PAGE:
Population 1 million. Head of the Voronezhskii Oblast
Voronezh is a typical provincial Russian industrial city with a not so typical past, located in the south western region of Russia, not far from Moscow, Georgia, or the Ukraine. The city straddles the Voronezh river, a large slow flowing river which empties into the famous Don River about 18km outside of the city proper. The rich black soil of the region is the same as that of the extremly high yield Ukrainian soil, and the region produces some of Russia's best potatoes. It is also from this soil that the city gets its name - the word voron' carrying an old meaning of "black earth". The city houses one of Russia's best universities, Voronezh State University, which boasts, among other things, one of the country's few Spanish language programs.
Voronezh shows up in the chronicles as early as the 12th century, and has archeological records dating back further, but was officially founded in 1585 as one of many fortresses against invading Tatars. Its first real acclaim came however when Peter the Great chose Voronezh as the ideal place to construct his Russian fleet, and in 1696 the first Russian warship was turned out from the Voronezh dockyards. The building that Peter I stayed in when visiting Voronezh is no longer standing, as rising water levels in the river long ago swallowed it, along with most of the island on which it stood. The church that was built for him to attend, however, stands nearby and still functions.
During World War II Voronezh was the southern German front for nearly a year, and the residents will proudly tell you about how the Fascists couldn't advance past Voronezh. During this time a shocking 90% of the city's buildings were destroyed. Since 1943 the city has been rebuilt, but mostly in a drab mid-Soviet architectural style, and it is certainly no longer the pretty little provincial city you would find in Yaroslavl or Suzdal.
There is a war museum in a low building on the bank of the river. It is a strangly quiet place, poorly lit and smelling of mildew. The basement is painted white with low white blocks for exhibit pieces. These include helmets, rifles, boots, canteens and various other debris left behind by the soldiers from both sides. There are also twisted burned out carcasses of fighter planes, and empty shellcasings. There are white billboards with pictures of local heros and newspaper clippings that divide the space up. Mildew creeps everywhere and it feels forgotten and lonely - somehow fitting. Upstairs is slightly better lit, and there are more empty shells, and soldiers uniforms from various periods, all behind glass.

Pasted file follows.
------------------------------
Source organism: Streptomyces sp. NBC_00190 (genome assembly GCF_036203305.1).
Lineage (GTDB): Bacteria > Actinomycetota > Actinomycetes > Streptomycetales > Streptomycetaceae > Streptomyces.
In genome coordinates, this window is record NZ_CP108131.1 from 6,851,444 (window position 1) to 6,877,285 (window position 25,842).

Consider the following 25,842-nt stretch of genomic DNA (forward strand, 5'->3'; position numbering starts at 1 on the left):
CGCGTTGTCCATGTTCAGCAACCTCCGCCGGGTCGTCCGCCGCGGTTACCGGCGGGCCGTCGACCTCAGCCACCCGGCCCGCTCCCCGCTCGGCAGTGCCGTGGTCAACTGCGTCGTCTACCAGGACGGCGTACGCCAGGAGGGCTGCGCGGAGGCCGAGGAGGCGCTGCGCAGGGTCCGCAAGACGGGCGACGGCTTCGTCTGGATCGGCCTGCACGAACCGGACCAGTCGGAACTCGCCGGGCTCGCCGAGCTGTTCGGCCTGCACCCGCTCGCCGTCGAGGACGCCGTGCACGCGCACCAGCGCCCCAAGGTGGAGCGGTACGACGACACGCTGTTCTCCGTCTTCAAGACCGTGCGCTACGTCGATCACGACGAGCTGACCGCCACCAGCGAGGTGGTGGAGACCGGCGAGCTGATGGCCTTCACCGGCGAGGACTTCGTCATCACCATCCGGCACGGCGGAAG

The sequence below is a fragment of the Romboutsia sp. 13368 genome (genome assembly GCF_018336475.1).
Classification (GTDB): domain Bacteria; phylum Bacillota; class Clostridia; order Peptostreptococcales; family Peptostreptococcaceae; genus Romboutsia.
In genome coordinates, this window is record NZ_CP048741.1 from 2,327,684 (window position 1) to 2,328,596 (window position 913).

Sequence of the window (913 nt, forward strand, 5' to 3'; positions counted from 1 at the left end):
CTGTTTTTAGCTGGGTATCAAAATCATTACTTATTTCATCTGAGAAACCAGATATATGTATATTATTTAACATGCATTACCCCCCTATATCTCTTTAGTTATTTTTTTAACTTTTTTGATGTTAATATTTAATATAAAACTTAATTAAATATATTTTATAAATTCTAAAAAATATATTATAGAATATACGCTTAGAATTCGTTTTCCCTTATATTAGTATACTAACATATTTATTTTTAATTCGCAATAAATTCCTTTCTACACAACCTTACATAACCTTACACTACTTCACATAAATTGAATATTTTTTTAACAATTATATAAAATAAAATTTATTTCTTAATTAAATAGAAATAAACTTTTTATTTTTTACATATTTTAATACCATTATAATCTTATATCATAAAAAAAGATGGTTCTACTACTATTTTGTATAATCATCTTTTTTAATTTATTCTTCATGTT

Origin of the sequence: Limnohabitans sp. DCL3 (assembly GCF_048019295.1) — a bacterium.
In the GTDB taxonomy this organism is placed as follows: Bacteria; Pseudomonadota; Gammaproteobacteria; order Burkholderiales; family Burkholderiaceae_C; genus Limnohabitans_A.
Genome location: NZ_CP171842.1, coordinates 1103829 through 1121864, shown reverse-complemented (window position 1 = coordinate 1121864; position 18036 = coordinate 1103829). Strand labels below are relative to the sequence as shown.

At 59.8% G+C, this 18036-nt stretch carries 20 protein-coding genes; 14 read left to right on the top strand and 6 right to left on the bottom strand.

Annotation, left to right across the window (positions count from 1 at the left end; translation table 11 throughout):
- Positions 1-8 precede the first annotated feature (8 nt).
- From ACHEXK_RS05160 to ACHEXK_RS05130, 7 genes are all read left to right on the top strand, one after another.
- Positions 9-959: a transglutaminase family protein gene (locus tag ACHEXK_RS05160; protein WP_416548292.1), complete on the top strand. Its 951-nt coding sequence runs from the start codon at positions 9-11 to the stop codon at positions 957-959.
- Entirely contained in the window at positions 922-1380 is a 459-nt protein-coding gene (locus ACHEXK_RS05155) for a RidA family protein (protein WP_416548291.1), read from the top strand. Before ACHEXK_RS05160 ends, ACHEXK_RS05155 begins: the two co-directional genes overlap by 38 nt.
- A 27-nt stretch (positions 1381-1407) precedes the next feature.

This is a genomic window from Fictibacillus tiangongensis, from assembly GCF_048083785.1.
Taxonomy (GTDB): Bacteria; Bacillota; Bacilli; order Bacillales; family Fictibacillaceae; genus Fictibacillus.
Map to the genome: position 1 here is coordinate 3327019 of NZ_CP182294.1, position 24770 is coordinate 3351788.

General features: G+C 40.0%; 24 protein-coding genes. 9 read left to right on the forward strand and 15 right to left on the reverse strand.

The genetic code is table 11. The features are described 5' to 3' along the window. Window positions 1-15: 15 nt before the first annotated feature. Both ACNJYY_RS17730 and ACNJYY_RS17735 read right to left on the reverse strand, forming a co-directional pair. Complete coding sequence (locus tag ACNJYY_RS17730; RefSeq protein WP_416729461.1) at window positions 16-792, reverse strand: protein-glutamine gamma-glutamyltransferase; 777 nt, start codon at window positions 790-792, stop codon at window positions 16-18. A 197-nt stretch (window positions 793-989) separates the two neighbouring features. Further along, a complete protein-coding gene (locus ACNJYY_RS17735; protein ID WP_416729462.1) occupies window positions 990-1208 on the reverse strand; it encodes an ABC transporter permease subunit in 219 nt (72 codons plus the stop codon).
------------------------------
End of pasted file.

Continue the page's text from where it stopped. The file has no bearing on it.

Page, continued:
There are quite a few famous Russian poets and artists who were born in Voronezh, or lived here at some point in their lives - and yes, even Pushkin visted at some point in his life. On the list are Bunin, Nikitin, Koltsov, Anna Akhmatova, Mayakovsky, Venevitenov, and painter Kramskoy (the city art gallery is named for him and carries a modest collection of his works).
The city is said to be a stronghold of the communist party, and this is evident in the fact that unlike a lot of other cities, most of the street names and random sculptures proclaiming the superiority of the soviet way of life have remained. The city consists of 7 main neighborhoods, or raioni, the Central, Komintern, Northern, Soviet, Lenin, Left Bank, and Railway (it's kind of like Monopoly). The Northern Raion and the Left Bank Raion are the two newest, the city expanding to the Left Bank during the rebuilding period after the war, and most recently moving northward, where most of the "New Russians" are building extravagant homes. But the heart of the city remains firmly in the Central Raion, which centers on Prospect Revolution (yes, the Great October Revolution) and Ulitsa Plekhanaskya, which intercept at Lenin Square, repleat with a statue of Lenin saluting and looking intently into the sky. Of course this is balanced by a monument to Pushkin right across the street at the Opera House, and this is where newly weds bring flowers and have their pictures taken.
Things To Do
As I say, this is still a primarily provincial city. Despite the population of 1 million, it retains a very "townish" feel. The central neighborhood is small and tree lined. The shopping isn't great, and a lot of it is still done in Rinki, or open air Markets. There isn't much of a nightlife - transport goes onto it's night schedule at 10pm. As far as clubs and bars go, the pickings are pretty meager, and asking a Russian just seems to make them uncomfortable. Sto Ruchyov (100 Little Rivers) is a pretty good dance club, located a few blocks past Lenin (away from Prospect Revolutsii). It has three levels: the bottom bar like, the top a dance floor, and the middle for private parties. But it's pretty small and on a Saturday it's absolutely packed by 11:30, and even the bar section turns into a dance floor between the tables, with music too loud for regular conversation. Casino Flamingo is not highly recommended as it's become a bit sketchy in the past year, with a student getting knifed (and killed) on the street outside.
Of course, Voronezh isn't exactly a tourist town, so if you're coming here you're probably here to live or study, and have plenty of time to figure this out on your own, or you're visiting someone, and they probably already know all this.
History of the Voronezh Region, with Tatiana Iurevna
Lonely Planet Russia